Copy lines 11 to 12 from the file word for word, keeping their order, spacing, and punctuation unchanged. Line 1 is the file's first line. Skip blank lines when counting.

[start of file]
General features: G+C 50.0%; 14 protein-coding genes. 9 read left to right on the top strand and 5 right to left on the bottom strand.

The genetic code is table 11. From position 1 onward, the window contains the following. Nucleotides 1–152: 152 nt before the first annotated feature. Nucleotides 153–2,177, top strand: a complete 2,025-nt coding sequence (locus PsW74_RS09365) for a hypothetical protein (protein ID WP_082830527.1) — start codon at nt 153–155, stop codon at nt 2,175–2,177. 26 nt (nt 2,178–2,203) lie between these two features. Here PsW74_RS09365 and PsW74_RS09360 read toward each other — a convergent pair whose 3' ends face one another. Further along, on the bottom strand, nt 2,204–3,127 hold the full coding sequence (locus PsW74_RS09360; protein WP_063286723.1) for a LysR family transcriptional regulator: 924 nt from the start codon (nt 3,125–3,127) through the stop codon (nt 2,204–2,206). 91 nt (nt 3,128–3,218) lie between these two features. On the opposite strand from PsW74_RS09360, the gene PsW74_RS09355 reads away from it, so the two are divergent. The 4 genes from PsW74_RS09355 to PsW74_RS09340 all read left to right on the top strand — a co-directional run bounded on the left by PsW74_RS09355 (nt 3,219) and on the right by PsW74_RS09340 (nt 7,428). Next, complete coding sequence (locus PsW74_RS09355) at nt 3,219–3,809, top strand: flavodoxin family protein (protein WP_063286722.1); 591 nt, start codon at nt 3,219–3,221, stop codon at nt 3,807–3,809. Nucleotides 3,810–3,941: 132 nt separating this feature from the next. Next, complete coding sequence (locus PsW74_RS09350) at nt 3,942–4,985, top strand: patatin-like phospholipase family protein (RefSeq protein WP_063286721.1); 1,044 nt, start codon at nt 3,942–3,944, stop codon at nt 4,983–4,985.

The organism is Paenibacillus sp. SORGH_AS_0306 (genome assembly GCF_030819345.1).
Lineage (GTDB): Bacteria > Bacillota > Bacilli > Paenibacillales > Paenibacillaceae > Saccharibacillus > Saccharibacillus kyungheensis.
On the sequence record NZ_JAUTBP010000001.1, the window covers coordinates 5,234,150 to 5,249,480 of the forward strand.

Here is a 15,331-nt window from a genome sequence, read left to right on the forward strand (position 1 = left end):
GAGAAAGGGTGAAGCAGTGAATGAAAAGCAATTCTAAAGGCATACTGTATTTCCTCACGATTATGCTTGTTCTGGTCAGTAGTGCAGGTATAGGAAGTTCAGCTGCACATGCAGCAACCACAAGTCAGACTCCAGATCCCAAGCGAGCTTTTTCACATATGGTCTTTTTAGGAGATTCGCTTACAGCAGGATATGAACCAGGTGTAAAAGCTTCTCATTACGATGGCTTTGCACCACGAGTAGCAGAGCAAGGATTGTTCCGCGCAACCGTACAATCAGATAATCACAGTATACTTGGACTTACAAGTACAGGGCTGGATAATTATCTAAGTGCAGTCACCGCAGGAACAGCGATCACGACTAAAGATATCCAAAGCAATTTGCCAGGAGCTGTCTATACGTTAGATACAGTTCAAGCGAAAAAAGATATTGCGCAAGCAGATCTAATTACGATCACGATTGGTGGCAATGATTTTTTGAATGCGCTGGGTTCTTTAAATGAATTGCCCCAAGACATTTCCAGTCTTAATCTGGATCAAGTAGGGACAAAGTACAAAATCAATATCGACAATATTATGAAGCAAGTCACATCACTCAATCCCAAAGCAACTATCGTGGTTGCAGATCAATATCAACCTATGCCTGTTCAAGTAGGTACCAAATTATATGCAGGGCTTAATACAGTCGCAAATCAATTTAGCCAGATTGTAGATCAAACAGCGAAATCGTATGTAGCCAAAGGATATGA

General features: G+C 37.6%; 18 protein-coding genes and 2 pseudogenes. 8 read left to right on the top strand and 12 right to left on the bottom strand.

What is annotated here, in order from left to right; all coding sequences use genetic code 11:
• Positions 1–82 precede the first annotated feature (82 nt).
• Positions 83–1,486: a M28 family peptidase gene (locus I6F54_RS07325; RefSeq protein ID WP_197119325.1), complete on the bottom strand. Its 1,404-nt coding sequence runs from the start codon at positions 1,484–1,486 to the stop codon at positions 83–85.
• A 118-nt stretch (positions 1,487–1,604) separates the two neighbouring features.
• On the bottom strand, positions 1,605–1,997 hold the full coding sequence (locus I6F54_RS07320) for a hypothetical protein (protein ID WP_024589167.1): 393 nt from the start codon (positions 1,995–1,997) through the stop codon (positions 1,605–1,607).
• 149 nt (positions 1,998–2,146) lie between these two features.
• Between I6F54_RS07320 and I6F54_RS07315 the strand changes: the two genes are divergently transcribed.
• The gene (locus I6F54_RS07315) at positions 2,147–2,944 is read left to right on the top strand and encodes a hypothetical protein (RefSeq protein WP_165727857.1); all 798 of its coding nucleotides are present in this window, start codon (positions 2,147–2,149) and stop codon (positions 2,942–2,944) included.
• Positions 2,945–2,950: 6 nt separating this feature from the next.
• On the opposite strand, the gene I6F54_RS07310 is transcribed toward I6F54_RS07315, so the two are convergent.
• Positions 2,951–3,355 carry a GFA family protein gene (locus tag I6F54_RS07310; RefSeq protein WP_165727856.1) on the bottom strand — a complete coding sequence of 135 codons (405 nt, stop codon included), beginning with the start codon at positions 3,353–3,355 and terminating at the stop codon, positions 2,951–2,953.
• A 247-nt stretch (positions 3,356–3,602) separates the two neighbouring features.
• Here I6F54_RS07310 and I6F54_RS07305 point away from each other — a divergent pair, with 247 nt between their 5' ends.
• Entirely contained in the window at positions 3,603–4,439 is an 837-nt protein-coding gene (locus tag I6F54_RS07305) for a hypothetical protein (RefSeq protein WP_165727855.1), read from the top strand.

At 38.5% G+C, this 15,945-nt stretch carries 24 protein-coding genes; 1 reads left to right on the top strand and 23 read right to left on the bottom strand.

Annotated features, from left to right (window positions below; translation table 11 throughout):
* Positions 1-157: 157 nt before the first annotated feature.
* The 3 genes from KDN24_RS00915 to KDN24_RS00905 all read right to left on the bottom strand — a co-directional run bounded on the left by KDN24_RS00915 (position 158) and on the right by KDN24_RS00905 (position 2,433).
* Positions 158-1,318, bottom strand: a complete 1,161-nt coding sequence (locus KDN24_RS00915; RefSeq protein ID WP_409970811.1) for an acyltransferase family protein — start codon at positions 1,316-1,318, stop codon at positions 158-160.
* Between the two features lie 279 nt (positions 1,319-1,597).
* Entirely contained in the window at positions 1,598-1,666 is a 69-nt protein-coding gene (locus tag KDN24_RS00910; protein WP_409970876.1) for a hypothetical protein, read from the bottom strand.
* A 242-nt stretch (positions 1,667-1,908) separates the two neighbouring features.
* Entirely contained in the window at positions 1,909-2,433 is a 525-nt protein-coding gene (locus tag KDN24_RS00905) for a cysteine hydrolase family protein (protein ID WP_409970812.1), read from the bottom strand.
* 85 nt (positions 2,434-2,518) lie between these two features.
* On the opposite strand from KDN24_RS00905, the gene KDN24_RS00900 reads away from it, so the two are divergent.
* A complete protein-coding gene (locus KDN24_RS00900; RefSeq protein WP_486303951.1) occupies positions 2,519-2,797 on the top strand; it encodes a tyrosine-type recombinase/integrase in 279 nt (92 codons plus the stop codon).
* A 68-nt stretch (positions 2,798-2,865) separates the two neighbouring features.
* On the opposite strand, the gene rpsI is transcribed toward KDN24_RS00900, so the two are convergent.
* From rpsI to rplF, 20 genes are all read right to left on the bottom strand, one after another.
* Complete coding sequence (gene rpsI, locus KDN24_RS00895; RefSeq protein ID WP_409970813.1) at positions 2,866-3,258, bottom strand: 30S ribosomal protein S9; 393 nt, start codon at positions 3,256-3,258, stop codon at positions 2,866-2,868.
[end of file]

• Positions 83–1,486: a M28 family peptidase gene (locus I6F54_RS07325; RefSeq protein ID WP_197119325.1), complete on the bottom strand. Its 1,404-nt coding sequence runs from the start codon at positions 1,484–1,486 to the stop codon at positions 83–85.
• A 118-nt stretch (positions 1,487–1,604) separates the two neighbouring features.